Production and distribution (2)
Images grouped together in fourteen "imaginary albums" of between fifteen and twenty minutes' duration, comprising between ten and fifteen photographs selected by Agnès Varda, Robert Doisneau, Christian Caujolle, Henri Cartier-Bresson, Samia Saouma, Marc Garanger, Nadja Ringart, Jean-Michel Folon, Jacques Monory, Sarah Moon, Georges Fèvre, Robert Delpire, and Claude Nori. A total of one hundred and seventy programs, each of around 1'30" running time were produced. Agnès Varda provided the narration for fourteen of these programs.
The voice-over was provided by an anonymous voice for each of the photographs. It is only at the end of the program that viewers discovered the names of the photographers (famous or anonymous) and the narrators, who included a street sweeper, Marguerite Duras, a child, Yves Montand, Delphine Seyrig, Yves Saint Laurent, a baker, and so forth.
A program directed by Agnès Varda, produced with assistance from the Centre National de la Photographie.
Every day throughout the year of 1982, the French daily newspaper Libération published a photograph that had been broadcast the previous evening on television, along with extracts from the program’s voiceover. This series, structured as short films presented as "imaginary albums" was screened on the French television channel La Sept between November 5 and December 7, 1990.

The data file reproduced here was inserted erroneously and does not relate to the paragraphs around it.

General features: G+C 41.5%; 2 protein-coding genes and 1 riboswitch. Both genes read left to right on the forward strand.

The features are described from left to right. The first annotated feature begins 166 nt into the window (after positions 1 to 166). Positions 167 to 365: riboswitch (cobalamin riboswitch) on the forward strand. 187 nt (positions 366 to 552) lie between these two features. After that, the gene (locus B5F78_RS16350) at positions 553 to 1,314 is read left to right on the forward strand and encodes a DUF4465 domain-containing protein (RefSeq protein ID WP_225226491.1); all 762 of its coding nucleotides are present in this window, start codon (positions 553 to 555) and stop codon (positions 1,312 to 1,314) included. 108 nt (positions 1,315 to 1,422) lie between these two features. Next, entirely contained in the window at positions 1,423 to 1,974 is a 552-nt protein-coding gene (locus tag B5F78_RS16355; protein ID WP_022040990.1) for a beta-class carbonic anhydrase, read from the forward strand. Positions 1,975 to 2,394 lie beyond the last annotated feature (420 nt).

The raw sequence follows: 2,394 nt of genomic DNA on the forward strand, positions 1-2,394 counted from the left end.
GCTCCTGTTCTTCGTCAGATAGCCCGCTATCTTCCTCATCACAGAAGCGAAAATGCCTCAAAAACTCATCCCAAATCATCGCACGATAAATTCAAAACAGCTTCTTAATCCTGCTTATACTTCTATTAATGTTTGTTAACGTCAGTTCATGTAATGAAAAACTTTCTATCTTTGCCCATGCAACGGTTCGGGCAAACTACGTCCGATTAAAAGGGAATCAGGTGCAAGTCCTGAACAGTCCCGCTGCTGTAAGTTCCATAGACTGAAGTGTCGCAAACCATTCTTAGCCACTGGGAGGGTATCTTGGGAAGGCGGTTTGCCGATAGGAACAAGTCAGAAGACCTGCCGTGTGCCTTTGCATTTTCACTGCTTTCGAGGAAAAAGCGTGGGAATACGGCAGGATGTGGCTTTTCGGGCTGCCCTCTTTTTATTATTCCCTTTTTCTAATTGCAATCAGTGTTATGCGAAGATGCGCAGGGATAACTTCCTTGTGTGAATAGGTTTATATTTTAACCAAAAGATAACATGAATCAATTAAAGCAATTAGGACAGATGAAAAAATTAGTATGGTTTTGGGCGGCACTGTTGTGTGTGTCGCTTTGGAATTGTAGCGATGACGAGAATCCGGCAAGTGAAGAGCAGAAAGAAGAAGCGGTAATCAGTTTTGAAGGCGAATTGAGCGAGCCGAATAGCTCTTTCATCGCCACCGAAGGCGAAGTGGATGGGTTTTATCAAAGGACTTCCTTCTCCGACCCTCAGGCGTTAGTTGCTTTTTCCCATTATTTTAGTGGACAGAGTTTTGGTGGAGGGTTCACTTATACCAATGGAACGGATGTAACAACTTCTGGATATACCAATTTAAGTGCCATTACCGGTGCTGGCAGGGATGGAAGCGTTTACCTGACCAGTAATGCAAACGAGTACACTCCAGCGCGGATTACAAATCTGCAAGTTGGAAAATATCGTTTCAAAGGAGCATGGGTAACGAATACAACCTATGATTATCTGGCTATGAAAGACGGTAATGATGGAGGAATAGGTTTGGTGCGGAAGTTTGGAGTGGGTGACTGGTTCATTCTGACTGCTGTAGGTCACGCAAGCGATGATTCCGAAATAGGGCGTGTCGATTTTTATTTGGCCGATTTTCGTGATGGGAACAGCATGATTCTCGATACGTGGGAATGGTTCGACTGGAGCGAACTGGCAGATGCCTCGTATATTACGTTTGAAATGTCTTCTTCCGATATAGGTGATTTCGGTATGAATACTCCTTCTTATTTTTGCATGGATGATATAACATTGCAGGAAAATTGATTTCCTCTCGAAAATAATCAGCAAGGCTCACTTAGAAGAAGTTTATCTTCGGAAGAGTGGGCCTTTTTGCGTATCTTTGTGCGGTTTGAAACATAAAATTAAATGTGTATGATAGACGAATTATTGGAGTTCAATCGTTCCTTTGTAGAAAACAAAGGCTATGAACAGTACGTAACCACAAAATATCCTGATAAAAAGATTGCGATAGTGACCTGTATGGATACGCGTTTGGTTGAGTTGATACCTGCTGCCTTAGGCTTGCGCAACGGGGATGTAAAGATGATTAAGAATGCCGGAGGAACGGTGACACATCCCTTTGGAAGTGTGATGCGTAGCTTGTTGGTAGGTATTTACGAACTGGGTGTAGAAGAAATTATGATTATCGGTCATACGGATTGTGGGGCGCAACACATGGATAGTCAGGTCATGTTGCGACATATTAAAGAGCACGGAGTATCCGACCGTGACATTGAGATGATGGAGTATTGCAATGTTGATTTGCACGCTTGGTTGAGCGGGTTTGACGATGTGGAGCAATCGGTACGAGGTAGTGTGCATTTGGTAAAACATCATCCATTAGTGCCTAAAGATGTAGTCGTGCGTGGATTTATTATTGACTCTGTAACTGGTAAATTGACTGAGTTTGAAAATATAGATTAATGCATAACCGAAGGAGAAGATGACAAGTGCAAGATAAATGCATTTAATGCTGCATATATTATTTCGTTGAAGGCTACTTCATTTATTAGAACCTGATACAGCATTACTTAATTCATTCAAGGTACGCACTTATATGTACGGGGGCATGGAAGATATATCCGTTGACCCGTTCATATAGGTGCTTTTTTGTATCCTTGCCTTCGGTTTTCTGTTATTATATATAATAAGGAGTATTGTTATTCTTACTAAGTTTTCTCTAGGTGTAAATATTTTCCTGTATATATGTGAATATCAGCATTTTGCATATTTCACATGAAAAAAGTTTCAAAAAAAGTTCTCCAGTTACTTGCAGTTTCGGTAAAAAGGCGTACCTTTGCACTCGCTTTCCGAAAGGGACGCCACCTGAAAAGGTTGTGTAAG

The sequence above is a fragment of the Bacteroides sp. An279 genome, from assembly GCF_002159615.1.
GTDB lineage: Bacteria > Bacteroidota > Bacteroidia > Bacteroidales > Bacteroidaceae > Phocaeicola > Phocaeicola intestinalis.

Une minute pour une image (One Minute for One Image) consisted of one minute of narration about a photograph. When I was shooting Ulysse, I had observed how very different people’s interpretations of a photograph can be. This gave me the idea for a series, and Delpire, from the CNP, supported me with this project, as did the television channel FR3. For this series, we presented a photograph on television each day at the same time, for around ten or fifteen seconds without comment, without giving any information about who the photographer was, where the photograph was taken, or what it represented. Then I asked someone—whose identity was not revealed—to speak about the photograph for one minute. Then we showed the photograph again, and viewers thought to themselves, "I would not have said that," or "I would have said something else," and it was only at the end that we revealed the identity of the photographer and the narrator. Each individual brings his own vision, and each television viewer corrected their interpretation, or had a bit of fun thinking of something completely different. I provided the commentary for fourteen of the one hundred and seventy installments of the series. Agnès Varda.